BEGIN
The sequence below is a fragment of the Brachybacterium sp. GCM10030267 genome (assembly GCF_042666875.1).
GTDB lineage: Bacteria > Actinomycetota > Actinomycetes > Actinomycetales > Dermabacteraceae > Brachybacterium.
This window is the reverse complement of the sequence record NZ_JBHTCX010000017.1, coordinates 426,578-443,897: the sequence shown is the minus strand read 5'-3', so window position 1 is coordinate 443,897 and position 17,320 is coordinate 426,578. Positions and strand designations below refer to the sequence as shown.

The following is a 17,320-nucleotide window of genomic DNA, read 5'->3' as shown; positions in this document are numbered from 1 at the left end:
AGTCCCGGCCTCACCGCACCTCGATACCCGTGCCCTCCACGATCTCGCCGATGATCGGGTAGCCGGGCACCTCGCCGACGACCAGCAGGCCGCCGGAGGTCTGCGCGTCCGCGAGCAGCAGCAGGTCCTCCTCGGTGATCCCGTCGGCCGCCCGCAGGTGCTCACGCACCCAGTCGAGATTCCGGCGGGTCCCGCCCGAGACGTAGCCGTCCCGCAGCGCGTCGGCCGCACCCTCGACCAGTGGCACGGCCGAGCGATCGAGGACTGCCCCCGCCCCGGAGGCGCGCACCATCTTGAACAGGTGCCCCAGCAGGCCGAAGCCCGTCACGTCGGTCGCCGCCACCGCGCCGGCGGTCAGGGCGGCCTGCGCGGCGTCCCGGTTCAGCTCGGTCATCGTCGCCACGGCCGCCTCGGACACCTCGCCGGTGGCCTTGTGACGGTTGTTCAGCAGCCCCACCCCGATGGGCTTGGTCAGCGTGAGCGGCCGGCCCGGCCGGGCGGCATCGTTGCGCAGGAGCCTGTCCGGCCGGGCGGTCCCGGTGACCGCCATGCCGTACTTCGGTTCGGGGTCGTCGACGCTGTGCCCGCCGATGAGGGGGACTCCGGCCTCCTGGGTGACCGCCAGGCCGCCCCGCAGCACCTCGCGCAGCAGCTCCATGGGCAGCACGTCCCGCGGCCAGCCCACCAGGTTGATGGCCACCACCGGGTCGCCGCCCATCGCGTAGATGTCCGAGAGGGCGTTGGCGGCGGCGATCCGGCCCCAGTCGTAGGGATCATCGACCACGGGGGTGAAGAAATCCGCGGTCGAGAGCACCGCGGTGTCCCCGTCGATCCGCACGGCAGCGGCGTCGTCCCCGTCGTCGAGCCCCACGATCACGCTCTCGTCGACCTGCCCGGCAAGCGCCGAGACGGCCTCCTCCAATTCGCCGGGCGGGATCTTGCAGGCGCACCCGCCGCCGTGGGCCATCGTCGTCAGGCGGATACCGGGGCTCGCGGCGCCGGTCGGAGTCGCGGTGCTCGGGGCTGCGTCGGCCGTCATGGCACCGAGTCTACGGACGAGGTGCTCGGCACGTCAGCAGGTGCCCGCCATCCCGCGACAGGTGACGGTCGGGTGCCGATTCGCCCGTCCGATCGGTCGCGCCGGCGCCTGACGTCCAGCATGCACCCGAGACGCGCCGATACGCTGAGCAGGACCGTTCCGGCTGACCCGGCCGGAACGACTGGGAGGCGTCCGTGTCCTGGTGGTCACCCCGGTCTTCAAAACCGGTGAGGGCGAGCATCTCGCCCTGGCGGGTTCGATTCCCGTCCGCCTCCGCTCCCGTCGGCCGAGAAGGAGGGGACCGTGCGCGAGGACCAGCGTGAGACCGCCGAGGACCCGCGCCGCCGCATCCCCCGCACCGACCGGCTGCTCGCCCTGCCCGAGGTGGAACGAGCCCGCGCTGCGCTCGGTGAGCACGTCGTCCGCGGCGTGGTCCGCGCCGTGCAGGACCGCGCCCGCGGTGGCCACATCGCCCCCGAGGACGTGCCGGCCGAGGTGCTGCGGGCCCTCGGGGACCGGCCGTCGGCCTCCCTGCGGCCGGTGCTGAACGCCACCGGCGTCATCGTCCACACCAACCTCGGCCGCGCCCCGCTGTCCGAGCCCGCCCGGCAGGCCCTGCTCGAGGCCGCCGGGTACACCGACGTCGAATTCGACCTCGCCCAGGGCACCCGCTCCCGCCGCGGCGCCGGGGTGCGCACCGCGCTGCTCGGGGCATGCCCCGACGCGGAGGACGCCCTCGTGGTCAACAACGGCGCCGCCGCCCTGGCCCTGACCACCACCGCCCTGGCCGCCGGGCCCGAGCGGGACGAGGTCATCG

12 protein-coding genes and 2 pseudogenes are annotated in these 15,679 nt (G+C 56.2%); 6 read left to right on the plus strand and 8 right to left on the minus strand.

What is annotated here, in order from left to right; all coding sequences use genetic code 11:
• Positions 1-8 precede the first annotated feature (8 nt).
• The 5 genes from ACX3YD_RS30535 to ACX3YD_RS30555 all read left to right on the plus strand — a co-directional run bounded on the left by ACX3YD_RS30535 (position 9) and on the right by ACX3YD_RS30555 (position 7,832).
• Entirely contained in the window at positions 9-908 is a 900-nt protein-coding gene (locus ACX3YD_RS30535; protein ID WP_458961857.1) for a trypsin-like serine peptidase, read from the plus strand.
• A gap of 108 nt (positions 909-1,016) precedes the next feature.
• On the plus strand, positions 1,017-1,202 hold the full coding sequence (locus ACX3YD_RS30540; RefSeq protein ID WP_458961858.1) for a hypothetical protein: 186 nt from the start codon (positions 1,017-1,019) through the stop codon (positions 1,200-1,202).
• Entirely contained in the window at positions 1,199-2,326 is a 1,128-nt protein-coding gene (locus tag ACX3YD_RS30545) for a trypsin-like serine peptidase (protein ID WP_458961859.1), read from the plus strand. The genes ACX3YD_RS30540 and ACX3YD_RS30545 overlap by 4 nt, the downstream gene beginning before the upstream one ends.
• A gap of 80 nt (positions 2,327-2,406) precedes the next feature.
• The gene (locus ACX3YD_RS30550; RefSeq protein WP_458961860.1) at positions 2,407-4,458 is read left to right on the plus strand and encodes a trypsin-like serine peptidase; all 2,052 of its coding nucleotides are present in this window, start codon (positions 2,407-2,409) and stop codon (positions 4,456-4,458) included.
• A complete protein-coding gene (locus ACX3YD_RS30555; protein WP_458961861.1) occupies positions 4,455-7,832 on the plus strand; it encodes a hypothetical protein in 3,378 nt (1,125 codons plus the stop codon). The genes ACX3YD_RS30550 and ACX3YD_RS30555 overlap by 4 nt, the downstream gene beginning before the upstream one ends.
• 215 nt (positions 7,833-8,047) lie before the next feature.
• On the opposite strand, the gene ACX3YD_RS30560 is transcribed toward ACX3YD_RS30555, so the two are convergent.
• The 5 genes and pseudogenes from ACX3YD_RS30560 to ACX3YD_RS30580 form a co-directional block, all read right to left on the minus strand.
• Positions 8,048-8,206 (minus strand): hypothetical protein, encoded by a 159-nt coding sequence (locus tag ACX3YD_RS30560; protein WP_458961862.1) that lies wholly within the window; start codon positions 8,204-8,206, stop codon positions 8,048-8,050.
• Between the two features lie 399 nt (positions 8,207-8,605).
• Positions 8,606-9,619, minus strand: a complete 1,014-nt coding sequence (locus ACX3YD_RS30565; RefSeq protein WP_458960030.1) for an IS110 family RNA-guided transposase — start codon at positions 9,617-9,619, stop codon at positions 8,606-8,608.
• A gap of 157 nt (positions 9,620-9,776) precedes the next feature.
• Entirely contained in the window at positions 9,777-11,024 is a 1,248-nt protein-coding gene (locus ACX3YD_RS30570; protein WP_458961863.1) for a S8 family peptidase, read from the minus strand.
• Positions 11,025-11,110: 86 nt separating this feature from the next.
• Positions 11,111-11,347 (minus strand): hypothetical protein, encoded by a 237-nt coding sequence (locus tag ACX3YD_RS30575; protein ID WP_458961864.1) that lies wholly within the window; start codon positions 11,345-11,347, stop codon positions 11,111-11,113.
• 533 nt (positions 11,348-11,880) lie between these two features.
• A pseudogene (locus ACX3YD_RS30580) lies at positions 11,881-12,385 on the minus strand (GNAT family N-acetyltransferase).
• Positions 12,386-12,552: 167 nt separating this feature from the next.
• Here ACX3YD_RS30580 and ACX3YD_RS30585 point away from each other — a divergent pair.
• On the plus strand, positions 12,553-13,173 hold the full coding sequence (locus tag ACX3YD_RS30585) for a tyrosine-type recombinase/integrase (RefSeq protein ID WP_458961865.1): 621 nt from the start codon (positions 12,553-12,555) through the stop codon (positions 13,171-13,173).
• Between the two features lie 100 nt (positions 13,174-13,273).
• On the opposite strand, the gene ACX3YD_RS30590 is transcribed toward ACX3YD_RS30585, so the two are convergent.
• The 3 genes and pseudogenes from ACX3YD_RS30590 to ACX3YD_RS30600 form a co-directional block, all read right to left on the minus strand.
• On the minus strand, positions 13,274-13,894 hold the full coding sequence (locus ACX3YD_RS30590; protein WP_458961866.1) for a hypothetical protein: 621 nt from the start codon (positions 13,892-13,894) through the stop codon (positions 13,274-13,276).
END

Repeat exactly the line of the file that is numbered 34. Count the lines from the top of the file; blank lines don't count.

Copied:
• The 3 genes and pseudogenes from ACX3YD_RS30590 to ACX3YD_RS30600 form a co-directional block, all read right to left on the minus strand.